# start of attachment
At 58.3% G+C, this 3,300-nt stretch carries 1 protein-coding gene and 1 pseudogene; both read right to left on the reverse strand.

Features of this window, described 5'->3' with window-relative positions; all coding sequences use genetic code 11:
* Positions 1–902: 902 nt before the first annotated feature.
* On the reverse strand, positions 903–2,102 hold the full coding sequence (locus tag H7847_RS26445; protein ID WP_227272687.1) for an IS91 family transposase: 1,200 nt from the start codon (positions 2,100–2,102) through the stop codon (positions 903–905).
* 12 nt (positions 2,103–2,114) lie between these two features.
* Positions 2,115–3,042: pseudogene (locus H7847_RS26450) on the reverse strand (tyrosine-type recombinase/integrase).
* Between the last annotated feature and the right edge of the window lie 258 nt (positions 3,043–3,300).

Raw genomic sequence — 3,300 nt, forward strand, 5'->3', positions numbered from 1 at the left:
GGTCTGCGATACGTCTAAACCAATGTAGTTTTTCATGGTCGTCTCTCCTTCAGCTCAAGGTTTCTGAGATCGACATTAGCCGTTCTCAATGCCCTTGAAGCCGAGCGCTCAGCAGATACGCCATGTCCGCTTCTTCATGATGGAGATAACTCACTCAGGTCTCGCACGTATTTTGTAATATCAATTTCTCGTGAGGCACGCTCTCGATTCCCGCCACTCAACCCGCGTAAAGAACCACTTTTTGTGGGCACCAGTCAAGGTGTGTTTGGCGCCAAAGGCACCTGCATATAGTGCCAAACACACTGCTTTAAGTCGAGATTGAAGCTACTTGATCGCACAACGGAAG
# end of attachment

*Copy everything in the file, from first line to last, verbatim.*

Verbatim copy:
At 58.3% G+C, this 3,300-nt stretch carries 1 protein-coding gene and 1 pseudogene; both read right to left on the reverse strand.

Features of this window, described 5'->3' with window-relative positions; all coding sequences use genetic code 11:
* Positions 1–902: 902 nt before the first annotated feature.
* On the reverse strand, positions 903–2,102 hold the full coding sequence (locus tag H7847_RS26445; protein ID WP_227272687.1) for an IS91 family transposase: 1,200 nt from the start codon (positions 2,100–2,102) through the stop codon (positions 903–905).
* 12 nt (positions 2,103–2,114) lie between these two features.
* Positions 2,115–3,042: pseudogene (locus H7847_RS26450) on the reverse strand (tyrosine-type recombinase/integrase).
* Between the last annotated feature and the right edge of the window lie 258 nt (positions 3,043–3,300).

Raw genomic sequence — 3,300 nt, forward strand, 5'->3', positions numbered from 1 at the left:
GGTCTGCGATACGTCTAAACCAATGTAGTTTTTCATGGTCGTCTCTCCTTCAGCTCAAGGTTTCTGAGATCGACATTAGCCGTTCTCAATGCCCTTGAAGCCGAGCGCTCAGCAGATACGCCATGTCCGCTTCTTCATGATGGAGATAACTCACTCAGGTCTCGCACGTATTTTGTAATATCAATTTCTCGTGAGGCACGCTCTCGATTCCCGCCACTCAACCCGCGTAAAGAACCACTTTTTGTGGGCACCAGTCAAGGTGTGTTTGGCGCCAAAGGCACCTGCATATAGTGCCAAACACACTGCTTTAAGTCGAGATTGAAGCTACTTGATCGCACAACGGAAG